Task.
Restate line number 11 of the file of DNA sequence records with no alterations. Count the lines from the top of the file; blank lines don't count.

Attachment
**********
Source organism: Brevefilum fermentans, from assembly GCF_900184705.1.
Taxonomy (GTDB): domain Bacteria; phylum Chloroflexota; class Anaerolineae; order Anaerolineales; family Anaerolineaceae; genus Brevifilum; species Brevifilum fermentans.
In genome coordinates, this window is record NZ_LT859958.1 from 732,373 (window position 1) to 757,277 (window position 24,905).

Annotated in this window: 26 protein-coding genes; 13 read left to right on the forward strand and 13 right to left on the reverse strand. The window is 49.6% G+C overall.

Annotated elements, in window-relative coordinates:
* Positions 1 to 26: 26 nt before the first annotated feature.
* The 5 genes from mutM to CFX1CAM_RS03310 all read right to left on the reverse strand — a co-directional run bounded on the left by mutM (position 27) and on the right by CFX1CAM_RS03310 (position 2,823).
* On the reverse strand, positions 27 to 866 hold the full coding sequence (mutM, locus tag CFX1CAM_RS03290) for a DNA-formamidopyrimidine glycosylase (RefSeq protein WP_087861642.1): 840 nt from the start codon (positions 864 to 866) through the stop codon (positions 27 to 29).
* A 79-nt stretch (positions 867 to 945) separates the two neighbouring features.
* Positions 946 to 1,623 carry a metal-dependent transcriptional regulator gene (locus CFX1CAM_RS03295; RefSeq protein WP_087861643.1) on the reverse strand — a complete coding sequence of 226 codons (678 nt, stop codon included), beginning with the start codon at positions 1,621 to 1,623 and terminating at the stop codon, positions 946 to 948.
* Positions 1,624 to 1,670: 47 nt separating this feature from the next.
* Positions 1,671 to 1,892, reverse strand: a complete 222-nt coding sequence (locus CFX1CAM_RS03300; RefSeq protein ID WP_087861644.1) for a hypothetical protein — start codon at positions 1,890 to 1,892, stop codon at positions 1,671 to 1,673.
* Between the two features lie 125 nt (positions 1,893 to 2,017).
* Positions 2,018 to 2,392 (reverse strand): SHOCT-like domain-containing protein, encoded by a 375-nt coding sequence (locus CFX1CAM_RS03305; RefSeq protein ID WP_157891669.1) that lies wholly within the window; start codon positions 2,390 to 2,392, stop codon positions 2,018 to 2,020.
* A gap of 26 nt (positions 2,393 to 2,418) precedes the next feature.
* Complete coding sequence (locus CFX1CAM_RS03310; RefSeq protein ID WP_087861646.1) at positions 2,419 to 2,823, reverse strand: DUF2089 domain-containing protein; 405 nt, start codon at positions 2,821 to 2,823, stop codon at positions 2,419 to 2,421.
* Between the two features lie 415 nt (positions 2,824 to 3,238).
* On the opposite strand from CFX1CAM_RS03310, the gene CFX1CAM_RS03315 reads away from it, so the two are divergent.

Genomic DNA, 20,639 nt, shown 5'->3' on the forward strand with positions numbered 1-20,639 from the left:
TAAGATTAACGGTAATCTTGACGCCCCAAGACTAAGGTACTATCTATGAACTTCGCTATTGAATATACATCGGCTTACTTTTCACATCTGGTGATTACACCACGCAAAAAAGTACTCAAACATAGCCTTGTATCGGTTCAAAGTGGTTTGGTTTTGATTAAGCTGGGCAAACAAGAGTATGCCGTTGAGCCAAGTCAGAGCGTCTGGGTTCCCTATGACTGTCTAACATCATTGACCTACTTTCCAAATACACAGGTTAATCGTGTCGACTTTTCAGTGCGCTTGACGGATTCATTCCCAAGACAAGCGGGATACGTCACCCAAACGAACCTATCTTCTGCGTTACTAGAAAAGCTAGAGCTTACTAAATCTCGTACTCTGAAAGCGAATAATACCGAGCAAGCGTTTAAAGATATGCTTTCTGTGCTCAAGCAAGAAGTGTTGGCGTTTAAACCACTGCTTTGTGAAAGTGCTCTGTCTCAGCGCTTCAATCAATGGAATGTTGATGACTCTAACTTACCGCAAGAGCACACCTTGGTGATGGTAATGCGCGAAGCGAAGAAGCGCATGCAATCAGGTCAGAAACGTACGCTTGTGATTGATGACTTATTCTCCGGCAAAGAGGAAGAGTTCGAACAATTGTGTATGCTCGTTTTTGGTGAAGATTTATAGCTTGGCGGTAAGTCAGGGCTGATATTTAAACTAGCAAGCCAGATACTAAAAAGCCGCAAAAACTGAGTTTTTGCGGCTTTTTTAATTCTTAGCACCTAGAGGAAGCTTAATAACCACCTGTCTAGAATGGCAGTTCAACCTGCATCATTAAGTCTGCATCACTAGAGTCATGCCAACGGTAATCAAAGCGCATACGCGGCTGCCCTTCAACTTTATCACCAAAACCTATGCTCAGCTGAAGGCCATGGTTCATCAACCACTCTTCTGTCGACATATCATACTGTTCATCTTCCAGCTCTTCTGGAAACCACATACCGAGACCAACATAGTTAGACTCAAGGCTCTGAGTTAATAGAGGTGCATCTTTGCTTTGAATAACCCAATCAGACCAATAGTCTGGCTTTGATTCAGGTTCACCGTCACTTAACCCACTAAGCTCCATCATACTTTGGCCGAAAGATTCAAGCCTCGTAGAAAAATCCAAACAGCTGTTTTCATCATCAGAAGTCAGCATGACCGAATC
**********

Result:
* Positions 1,624 to 1,670: 47 nt separating this feature from the next.